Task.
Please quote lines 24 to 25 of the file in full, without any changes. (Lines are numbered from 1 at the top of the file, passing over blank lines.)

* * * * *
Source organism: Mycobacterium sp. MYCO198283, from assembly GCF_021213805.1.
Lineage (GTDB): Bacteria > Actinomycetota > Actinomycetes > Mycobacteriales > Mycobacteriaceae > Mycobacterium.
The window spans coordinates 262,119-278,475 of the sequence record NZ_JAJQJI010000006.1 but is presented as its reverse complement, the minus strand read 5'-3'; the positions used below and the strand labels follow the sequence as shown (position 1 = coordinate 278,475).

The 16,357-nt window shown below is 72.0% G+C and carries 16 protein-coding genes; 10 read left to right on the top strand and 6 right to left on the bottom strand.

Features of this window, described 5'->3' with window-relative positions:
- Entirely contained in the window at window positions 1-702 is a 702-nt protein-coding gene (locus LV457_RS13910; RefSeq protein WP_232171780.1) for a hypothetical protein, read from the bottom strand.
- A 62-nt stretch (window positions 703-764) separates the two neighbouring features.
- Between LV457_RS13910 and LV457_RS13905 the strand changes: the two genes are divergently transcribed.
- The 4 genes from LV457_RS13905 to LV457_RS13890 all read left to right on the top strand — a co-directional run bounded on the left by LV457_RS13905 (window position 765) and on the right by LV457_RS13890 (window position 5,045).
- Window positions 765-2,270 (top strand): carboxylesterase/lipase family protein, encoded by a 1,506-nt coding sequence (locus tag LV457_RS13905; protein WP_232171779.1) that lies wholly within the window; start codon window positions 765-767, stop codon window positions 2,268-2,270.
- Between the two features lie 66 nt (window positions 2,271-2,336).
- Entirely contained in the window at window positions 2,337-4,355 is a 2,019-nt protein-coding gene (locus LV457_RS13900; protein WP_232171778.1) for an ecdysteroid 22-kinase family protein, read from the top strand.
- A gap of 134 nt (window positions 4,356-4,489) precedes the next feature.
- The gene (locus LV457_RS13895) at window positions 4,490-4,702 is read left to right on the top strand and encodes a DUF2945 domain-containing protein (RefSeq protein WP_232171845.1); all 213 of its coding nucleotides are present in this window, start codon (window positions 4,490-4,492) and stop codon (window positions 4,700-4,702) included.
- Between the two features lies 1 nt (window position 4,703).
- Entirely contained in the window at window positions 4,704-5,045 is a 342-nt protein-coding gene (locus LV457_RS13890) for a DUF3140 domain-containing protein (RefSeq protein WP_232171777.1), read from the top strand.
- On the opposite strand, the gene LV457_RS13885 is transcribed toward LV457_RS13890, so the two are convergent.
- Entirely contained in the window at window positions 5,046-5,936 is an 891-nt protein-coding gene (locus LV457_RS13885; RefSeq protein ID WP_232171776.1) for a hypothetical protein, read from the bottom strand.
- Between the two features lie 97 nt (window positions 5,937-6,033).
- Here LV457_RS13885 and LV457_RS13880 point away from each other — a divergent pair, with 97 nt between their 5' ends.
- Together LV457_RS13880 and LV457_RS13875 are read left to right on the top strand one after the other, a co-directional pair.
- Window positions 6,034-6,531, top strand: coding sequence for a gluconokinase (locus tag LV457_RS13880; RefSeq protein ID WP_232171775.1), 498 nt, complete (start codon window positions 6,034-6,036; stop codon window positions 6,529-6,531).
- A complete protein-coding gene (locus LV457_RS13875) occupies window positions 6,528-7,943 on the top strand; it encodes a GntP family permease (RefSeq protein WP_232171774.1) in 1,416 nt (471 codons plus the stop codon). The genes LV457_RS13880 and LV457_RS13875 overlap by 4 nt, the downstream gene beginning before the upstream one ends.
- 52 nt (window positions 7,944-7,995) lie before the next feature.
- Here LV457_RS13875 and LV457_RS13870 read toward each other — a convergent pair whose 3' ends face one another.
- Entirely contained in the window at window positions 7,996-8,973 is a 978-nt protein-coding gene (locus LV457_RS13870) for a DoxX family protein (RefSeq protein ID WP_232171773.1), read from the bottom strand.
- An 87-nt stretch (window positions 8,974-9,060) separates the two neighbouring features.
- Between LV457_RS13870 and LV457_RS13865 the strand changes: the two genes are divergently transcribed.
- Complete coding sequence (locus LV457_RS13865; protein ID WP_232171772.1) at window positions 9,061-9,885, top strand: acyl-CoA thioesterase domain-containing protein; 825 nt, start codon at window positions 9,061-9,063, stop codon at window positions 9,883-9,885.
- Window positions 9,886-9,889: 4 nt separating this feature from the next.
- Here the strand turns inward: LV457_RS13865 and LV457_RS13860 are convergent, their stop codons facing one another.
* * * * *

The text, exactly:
- 52 nt (window positions 7,944-7,995) lie before the next feature.
- Here LV457_RS13875 and LV457_RS13870 read toward each other — a convergent pair whose 3' ends face one another.